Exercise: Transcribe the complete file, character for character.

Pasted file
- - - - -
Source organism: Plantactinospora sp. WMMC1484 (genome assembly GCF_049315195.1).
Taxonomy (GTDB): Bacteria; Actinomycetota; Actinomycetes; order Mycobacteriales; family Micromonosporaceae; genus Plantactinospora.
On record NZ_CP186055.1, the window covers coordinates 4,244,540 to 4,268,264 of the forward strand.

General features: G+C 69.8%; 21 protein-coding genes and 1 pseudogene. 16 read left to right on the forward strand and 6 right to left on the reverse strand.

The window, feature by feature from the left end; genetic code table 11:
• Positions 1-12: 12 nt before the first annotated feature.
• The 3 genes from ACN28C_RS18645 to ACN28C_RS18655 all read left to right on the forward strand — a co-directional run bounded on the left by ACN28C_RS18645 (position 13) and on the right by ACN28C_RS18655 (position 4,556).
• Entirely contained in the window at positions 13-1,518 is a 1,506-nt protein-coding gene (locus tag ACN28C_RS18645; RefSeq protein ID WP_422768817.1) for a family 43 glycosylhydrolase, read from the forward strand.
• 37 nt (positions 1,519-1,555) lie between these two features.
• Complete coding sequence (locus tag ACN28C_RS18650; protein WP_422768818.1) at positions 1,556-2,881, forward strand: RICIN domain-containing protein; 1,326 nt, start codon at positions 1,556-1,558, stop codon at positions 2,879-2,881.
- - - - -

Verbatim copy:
Source organism: Plantactinospora sp. WMMC1484 (genome assembly GCF_049315195.1).
Taxonomy (GTDB): Bacteria; Actinomycetota; Actinomycetes; order Mycobacteriales; family Micromonosporaceae; genus Plantactinospora.
On record NZ_CP186055.1, the window covers coordinates 4,244,540 to 4,268,264 of the forward strand.

General features: G+C 69.8%; 21 protein-coding genes and 1 pseudogene. 16 read left to right on the forward strand and 6 right to left on the reverse strand.

The window, feature by feature from the left end; genetic code table 11:
• Positions 1-12: 12 nt before the first annotated feature.
• The 3 genes from ACN28C_RS18645 to ACN28C_RS18655 all read left to right on the forward strand — a co-directional run bounded on the left by ACN28C_RS18645 (position 13) and on the right by ACN28C_RS18655 (position 4,556).
• Entirely contained in the window at positions 13-1,518 is a 1,506-nt protein-coding gene (locus tag ACN28C_RS18645; RefSeq protein ID WP_422768817.1) for a family 43 glycosylhydrolase, read from the forward strand.
• 37 nt (positions 1,519-1,555) lie between these two features.
• Complete coding sequence (locus tag ACN28C_RS18650; protein WP_422768818.1) at positions 1,556-2,881, forward strand: RICIN domain-containing protein; 1,326 nt, start codon at positions 1,556-1,558, stop codon at positions 2,879-2,881.